WhatsApp messages and the right to privacy

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Evidence that has come to the employer’s attention can generally be taken into account in disciplinary proceedings. In BC and ors v Chief Constable of the Police Service of Scotland and ors that principle was challenged on the grounds that it would breach rights to privacy. The court had to consider whether in the circumstances the police officers had a reasonable expectation that the messages they exchanged between each other on WhatsApp would remain private. 


During an investigation concerning allegations of sexual offences, abusive WhatsApp messages were found on a police officer’s phone. These had all been sent to other officers. Their content was described as “blatantly sexist and degrading, racist, anti-Semitic, homophobic, mocking of disability” and showing a “flagrant disregard for police procedures by posting crime scene photos of current investigations”. The officers challenged whether they could be used in misconduct proceedings.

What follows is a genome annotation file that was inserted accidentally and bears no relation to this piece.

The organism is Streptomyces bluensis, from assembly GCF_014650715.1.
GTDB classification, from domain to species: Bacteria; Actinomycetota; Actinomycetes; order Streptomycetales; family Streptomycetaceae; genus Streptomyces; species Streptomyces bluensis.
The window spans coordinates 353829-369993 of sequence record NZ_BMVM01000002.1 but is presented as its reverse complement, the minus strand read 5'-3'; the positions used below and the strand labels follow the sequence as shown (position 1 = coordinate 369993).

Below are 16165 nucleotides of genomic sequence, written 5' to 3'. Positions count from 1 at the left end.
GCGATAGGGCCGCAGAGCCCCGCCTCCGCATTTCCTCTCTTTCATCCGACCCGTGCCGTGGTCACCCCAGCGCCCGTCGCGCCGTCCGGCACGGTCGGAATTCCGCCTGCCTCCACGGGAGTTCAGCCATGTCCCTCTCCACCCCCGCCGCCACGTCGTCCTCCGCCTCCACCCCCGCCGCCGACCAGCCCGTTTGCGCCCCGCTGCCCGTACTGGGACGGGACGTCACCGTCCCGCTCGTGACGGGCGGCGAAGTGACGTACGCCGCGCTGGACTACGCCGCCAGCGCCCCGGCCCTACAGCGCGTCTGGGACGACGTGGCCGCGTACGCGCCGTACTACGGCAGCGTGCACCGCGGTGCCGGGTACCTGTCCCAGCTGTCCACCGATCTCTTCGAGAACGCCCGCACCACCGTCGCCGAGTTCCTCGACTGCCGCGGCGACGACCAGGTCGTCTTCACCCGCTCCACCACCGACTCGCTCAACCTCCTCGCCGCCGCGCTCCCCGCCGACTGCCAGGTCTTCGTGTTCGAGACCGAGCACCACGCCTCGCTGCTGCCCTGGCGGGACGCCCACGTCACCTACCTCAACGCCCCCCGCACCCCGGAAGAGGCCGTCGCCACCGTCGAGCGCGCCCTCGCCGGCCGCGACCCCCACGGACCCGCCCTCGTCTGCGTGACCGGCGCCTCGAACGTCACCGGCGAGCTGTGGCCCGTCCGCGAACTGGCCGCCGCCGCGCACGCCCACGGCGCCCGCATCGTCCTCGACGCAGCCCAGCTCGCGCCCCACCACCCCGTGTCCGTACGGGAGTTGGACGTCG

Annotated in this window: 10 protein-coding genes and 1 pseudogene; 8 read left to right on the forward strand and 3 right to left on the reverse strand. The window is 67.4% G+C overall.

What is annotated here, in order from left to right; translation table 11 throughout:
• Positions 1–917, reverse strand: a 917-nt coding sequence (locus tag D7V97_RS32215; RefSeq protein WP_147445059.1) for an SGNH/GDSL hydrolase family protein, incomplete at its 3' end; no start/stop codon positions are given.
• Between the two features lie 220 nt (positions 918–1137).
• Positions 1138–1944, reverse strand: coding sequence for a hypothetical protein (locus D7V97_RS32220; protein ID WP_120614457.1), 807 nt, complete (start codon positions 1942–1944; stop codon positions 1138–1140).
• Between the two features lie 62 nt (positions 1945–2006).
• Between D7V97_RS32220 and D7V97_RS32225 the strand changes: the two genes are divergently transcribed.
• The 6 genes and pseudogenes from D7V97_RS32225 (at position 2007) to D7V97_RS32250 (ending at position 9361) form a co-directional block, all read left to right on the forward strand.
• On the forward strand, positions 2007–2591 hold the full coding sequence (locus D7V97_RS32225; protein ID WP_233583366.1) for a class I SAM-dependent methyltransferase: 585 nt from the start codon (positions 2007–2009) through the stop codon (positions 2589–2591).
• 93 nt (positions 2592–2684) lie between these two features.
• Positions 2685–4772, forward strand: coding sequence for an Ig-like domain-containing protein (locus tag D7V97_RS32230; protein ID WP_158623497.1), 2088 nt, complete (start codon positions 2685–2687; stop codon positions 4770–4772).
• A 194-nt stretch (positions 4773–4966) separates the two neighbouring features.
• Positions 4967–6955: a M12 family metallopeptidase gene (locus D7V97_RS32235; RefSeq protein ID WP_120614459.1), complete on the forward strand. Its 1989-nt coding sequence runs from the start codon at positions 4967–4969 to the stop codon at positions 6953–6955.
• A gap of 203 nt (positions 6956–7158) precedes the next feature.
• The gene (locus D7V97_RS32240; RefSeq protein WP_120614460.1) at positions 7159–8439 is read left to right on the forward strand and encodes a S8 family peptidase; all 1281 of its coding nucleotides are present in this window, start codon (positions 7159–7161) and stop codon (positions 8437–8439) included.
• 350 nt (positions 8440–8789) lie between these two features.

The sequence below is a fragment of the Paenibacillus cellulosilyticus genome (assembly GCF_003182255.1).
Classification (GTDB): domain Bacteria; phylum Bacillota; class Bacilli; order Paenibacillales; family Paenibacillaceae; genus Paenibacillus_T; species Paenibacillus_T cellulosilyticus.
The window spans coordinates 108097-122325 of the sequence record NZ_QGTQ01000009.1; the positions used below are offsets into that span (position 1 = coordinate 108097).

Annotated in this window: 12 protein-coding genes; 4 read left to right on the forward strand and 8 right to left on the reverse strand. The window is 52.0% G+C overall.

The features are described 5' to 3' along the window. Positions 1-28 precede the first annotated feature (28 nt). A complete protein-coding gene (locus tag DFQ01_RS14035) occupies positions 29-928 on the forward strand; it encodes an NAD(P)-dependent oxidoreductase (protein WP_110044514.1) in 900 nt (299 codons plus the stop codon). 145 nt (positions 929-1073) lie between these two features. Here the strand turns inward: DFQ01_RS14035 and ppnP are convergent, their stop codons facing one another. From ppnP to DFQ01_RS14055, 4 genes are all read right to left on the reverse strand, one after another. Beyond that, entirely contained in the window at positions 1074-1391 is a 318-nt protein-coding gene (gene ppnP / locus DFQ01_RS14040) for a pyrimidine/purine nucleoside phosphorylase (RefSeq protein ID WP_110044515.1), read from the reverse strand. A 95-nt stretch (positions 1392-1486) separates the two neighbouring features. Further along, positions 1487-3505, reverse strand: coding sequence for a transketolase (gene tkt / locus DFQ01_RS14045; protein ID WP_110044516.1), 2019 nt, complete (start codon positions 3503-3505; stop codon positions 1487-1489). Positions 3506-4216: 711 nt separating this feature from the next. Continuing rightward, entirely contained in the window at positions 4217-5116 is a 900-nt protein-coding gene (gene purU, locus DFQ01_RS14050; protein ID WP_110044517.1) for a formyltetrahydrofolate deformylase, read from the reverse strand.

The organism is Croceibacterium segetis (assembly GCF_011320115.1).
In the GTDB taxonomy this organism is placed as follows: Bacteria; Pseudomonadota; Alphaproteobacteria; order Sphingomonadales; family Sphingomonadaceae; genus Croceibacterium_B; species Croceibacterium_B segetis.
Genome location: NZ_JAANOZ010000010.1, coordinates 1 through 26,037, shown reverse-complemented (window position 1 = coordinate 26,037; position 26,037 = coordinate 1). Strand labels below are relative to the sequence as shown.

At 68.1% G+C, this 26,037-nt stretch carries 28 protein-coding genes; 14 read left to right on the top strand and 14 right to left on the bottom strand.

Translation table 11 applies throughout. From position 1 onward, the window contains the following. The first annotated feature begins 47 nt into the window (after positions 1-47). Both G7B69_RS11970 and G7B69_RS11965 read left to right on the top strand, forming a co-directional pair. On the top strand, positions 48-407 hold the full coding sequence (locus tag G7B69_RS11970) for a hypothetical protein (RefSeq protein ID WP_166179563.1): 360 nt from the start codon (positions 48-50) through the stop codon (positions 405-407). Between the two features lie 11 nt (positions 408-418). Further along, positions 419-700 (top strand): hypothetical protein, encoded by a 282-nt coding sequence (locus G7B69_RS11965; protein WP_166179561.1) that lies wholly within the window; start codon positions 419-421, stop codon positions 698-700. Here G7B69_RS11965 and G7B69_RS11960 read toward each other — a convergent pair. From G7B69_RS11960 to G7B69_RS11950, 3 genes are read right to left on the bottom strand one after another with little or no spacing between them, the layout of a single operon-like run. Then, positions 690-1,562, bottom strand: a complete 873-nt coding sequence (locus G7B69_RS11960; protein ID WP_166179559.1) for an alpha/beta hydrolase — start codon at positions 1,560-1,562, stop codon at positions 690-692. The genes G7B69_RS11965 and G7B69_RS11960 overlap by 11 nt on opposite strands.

The officers’ challenge was dismissed. Whilst normally there would be a reasonable expectation that the content of private messages exchanged via WhatsApp would remain private. However, it had to be taken into account that these messages had been sent and received by police officers who were required to comply with specific professional standards whether or not they were at work. Their legitimate expectation of privacy was limited when compared to an ‘ordinary member of the public’. 

Key points

All employers should ensure that they have clear policies on the use of social media identifying what is and is not acceptable behaviour on these platforms. Individuals who are the subject of professional standards may have a more limited right to privacy than others. The content of the message will be a factor to assess if that limited right will apply and more widely for other employees whether their right to privacy may be outweighed by other fundamental rights. 

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